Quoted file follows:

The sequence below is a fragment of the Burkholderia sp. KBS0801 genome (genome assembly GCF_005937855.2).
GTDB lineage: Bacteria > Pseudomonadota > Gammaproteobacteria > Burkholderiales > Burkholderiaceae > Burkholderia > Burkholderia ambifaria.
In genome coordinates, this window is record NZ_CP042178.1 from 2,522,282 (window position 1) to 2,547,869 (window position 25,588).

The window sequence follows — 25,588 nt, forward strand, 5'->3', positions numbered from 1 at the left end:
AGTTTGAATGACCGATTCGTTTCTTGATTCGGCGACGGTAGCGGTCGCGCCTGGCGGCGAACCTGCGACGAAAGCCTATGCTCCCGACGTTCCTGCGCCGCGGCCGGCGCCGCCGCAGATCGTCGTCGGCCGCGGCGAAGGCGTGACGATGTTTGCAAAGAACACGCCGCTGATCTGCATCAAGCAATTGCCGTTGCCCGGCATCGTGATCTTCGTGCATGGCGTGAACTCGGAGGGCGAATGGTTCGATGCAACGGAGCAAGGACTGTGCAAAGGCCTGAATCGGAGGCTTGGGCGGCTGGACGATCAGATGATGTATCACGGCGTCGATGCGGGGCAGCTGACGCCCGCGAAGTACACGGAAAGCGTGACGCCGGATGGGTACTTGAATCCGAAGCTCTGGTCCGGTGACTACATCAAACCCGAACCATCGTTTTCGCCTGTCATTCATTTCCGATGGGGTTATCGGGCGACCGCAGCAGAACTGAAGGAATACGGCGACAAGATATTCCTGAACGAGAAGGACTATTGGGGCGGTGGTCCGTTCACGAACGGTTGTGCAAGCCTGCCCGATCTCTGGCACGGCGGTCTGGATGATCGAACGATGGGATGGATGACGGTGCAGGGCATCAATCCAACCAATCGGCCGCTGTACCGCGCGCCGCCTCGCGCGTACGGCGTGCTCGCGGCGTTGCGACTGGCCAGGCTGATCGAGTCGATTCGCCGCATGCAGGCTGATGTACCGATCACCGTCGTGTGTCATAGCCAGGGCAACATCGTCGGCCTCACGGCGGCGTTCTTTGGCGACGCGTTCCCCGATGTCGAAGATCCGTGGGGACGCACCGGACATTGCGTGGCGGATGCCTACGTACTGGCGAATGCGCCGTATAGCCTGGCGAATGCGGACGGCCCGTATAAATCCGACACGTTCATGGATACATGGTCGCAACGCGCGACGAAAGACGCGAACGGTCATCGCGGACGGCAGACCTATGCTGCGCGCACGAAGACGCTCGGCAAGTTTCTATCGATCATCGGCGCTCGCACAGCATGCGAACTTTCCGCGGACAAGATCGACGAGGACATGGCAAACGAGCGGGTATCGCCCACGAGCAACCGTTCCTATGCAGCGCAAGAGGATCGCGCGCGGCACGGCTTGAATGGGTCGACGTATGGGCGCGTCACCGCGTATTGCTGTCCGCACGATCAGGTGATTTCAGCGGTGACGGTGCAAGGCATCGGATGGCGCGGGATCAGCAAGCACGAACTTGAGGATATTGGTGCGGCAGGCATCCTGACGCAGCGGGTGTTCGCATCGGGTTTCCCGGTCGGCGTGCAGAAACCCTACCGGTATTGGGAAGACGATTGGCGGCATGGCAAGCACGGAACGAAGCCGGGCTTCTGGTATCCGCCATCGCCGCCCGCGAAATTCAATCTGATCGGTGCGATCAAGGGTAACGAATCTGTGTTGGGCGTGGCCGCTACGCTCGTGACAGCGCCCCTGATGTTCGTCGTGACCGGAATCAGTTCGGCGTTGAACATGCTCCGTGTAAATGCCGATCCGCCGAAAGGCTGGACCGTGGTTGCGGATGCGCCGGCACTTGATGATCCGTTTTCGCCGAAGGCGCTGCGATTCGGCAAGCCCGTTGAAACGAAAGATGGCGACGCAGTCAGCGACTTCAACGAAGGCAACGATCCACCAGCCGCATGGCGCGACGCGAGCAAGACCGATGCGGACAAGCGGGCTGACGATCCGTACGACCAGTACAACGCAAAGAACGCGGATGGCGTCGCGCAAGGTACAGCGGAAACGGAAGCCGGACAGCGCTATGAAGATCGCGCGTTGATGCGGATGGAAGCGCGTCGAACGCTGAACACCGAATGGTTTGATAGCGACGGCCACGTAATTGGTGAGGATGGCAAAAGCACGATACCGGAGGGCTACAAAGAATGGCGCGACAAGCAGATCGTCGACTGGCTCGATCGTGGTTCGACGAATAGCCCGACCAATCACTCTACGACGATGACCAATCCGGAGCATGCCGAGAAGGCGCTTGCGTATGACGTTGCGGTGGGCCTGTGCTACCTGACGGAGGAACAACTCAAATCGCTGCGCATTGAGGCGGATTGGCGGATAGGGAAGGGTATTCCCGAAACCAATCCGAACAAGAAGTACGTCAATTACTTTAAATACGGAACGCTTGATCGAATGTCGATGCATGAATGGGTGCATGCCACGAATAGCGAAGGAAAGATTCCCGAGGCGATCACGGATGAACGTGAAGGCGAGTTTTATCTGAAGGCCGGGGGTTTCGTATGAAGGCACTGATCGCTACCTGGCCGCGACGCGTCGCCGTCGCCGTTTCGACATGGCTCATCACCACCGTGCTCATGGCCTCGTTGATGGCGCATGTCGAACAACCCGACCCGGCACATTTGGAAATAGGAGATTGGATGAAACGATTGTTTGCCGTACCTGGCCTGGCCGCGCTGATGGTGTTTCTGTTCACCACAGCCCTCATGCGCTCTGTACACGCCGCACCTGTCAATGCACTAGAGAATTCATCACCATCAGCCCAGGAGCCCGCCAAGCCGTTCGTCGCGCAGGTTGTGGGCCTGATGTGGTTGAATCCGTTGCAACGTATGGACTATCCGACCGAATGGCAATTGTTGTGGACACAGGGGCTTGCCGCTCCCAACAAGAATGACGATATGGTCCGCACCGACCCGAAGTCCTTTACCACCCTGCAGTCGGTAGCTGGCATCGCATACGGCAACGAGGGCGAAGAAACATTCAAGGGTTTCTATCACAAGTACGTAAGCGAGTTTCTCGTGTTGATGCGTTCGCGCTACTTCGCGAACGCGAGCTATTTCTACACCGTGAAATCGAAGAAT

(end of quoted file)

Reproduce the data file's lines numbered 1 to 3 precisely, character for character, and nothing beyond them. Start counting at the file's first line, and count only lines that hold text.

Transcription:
The sequence below is a fragment of the Burkholderia sp. KBS0801 genome (genome assembly GCF_005937855.2).
GTDB lineage: Bacteria > Pseudomonadota > Gammaproteobacteria > Burkholderiales > Burkholderiaceae > Burkholderia > Burkholderia ambifaria.
In genome coordinates, this window is record NZ_CP042178.1 from 2,522,282 (window position 1) to 2,547,869 (window position 25,588).